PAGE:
Imagine being diagnosed with a rare genetic disorder that has no cure. That’s what young Charlie Knuth and his parents were facing until a new procedure offered them hope. Charlie is afflicted with epidermolysis bullosa (EB), a genetic disorder that causes his skin to slough off and his eyes to blister. With lesions covering 90 percent of his body, even the simple act of bathing was a torture for him.

Patients who suffer from this disorder have skin so fragile that even a small amount of friction can cause blistering inside and outside of the body. Without treatment, the prognosis is grim. Most EB patients die in infancy while some survive into their teen years only to succumb to cancer.

Thanks to an innovative genetic therapy called gene editing, Charlie and thousands of others suffering from a variety of genetic diseases may be able to make a full recovery. During gene editing, scientists and doctors are able to cut out a

For Charlie Knuth, the hope of a cure would not have been possible without doctors and scientists having the capability of mining a massive genomic database that allowed them to analyze and interpret millions of components in Charlie’s DNA with an unprecedented level of detail and precision. This combination of factors made the gene editing procedure possible and virtually eliminated the risk of any significant side effects.

single defective gene from a patient’s gene sequence and splice in a corrected version of the gene without adverse side effects.

Breakthrough medical discoveries and procedures like gene editing are possible thanks to the combination of big data and health informatics. It’s likely that this combination of systems and data, and the inclusion of physicists, mathematicians, statisticians and researchers will yield more lifesaving breakthroughs to come.

Biomedical information is generating a massive amount of data that until recently was difficult or impossible to store or analyze. Some estimate that by 2015, the average hospital will have two-thirds of a petabyte (665 terabytes) of patient data, 80 percent of which will be unstructured image data, such as CT scans and X-rays. It’s expected that the volume of data will roughly double every two years.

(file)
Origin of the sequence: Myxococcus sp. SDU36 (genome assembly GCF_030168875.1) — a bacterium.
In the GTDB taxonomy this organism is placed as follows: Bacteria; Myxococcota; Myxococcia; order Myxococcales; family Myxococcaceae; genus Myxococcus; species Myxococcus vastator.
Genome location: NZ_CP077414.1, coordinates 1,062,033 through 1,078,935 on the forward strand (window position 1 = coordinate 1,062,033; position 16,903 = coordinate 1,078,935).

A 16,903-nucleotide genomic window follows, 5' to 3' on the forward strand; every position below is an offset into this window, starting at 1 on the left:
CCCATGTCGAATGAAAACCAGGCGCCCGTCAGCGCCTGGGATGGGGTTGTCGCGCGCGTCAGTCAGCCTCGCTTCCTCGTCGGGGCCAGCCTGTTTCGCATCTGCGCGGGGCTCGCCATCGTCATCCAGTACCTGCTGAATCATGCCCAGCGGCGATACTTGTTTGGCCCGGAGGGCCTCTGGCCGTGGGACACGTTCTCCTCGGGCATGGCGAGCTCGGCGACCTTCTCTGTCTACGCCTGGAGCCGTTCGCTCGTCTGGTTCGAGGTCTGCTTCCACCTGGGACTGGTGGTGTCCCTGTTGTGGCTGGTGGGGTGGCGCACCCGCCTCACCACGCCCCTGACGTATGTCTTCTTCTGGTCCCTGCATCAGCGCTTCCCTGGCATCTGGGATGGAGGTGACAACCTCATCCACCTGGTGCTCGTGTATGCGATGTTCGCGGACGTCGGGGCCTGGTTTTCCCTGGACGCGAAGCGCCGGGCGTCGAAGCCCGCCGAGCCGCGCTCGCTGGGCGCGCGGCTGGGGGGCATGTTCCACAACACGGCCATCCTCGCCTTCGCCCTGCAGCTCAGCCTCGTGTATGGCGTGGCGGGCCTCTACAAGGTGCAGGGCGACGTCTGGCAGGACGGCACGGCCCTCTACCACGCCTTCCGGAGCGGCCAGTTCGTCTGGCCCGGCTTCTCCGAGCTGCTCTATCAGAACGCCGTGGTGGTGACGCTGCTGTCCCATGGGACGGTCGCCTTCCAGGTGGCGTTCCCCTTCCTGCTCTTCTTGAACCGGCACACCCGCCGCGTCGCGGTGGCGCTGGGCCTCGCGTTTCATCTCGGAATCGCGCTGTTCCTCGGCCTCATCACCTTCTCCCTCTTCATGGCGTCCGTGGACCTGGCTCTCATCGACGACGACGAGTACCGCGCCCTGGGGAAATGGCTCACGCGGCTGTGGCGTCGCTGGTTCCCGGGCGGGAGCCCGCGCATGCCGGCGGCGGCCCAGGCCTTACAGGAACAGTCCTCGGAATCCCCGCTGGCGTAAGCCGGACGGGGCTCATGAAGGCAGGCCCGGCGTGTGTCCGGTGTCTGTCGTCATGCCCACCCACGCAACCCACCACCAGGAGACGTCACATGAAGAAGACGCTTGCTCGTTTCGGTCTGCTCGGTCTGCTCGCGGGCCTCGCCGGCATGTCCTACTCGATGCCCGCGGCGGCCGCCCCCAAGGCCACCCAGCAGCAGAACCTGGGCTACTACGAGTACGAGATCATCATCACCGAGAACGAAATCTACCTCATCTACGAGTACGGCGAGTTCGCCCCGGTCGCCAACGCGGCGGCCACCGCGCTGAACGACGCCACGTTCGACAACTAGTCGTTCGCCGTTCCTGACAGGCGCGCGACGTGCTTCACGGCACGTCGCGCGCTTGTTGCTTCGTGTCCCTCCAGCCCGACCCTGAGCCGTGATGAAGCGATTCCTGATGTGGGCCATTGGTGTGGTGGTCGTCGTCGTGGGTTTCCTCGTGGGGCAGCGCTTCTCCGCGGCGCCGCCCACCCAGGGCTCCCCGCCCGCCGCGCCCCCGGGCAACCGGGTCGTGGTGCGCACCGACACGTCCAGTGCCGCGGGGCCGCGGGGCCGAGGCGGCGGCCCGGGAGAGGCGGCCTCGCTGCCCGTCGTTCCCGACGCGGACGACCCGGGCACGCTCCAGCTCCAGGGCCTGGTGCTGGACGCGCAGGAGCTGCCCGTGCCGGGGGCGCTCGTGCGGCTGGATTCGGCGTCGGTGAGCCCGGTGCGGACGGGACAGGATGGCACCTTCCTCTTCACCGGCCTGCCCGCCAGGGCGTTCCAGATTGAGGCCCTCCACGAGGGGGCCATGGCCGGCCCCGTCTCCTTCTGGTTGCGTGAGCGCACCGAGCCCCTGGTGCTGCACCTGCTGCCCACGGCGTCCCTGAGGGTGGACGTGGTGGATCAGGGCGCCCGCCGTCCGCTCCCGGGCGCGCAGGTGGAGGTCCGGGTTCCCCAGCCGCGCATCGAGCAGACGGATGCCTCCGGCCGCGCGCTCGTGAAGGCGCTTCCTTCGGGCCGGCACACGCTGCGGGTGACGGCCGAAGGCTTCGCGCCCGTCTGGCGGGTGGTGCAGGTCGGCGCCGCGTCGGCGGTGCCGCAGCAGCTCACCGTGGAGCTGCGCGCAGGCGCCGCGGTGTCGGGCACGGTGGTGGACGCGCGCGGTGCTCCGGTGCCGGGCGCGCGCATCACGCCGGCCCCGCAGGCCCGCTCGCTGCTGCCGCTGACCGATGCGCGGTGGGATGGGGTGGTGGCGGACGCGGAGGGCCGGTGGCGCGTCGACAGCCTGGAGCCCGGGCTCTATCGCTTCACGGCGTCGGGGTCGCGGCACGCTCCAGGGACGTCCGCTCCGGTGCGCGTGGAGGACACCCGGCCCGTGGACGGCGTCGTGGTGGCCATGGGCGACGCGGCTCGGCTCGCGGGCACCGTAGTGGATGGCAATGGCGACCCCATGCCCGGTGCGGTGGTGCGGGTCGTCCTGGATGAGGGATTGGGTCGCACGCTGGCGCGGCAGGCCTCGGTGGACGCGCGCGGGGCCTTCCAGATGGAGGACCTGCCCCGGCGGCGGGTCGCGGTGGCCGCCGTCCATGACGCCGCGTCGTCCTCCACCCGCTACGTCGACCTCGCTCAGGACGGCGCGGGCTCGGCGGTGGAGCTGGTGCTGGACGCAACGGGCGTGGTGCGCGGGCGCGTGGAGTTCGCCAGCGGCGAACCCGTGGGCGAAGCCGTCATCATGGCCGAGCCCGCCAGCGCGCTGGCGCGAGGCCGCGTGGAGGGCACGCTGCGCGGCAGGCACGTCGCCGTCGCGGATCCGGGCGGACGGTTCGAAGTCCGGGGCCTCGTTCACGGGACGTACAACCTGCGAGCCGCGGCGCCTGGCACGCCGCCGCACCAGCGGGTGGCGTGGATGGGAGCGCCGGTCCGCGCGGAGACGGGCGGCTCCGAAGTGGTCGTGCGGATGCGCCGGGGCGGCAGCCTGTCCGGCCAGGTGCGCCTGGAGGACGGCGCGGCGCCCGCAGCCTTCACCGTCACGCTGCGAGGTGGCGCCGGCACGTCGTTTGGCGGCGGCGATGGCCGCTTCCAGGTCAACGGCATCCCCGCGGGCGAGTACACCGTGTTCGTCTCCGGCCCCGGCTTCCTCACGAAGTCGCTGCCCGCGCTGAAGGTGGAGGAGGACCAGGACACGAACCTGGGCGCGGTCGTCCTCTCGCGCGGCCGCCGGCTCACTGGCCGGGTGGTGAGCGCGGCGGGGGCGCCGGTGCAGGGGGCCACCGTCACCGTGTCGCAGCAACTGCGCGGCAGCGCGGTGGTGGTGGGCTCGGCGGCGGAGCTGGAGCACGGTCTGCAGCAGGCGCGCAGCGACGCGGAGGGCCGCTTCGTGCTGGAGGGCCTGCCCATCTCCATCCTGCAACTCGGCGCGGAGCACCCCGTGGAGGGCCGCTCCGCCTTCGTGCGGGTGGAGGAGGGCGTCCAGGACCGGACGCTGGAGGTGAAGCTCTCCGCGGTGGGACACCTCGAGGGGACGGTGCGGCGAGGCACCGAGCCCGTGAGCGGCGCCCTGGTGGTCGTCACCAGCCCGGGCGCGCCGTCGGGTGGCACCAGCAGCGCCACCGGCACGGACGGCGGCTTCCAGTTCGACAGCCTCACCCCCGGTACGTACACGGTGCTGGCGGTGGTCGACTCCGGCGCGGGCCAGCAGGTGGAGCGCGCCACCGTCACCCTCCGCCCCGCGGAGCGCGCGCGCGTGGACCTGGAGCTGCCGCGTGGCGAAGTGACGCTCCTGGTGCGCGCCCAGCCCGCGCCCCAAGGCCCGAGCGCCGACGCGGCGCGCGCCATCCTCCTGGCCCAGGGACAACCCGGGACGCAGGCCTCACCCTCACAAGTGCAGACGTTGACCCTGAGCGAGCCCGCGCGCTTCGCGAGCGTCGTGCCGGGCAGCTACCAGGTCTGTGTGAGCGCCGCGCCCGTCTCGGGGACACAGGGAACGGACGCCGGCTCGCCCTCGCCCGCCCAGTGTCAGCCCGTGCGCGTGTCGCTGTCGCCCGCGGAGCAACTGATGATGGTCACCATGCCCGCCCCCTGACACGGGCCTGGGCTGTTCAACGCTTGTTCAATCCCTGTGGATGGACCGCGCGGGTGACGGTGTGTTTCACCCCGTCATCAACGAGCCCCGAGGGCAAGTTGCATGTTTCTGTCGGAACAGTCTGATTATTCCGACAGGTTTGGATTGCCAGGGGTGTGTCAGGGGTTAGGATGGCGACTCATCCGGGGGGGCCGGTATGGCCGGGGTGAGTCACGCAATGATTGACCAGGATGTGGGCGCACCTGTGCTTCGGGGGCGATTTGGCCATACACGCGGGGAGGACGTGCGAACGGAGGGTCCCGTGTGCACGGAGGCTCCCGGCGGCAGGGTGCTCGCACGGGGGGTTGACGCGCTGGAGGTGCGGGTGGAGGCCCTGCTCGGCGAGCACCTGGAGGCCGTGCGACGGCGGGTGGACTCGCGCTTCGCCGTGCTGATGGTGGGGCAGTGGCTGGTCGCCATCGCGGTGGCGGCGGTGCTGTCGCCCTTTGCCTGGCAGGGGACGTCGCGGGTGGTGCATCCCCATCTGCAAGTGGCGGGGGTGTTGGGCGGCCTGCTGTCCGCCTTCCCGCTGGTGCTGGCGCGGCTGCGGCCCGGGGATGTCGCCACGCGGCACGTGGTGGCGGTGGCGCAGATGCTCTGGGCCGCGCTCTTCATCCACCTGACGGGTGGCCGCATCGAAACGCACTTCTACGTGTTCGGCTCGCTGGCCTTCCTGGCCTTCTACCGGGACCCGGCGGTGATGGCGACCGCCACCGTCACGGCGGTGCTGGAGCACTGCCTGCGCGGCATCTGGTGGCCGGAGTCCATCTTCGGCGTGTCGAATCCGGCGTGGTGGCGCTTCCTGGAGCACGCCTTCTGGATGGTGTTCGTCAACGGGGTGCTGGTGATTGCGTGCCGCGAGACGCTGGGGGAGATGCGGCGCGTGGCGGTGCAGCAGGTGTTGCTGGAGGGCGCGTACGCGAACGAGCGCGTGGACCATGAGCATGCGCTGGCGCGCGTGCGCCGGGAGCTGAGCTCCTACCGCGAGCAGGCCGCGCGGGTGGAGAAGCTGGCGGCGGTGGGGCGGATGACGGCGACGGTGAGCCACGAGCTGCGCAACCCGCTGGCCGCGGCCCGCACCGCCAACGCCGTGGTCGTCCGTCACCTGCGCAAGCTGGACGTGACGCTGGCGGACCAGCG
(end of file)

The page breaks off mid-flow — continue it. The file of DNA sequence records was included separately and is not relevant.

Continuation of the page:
Thanks to the relatively new mindset of viewing the human body as a source of big data and technological advances that have made this data available for analysis, scientists are using this data to develop new treatments like the gene editing procedure. Health informatics based on big data is paving the way for other technological and medical advances, as well.

As systems become more advanced, they will continue to generate a massive amount of data, including electronic health records, clinical notes, medical imaging and diagnostic tests and genetic data. Despite the huge volume of biomedical data available, only a fraction of it has been analyzed, which creates a significant opportunity for job growth as scientists look to convert data to information with the ultimate goal of transforming data to knowledge that can be applied and shared. The sheer volume of data and the size of datasets require different tools and techniques for meaningful analyses. New analytical practices, such as predictive modeling, are also now possible.

As big data continues to evolve and grow, the discipline of health informatics will take on a more significant role in analyzing these large volumes of data and helping physicians and scientists more effectively treat patients and make new discoveries, including diagnosing, understanding and curing diseases and genetic disorders.

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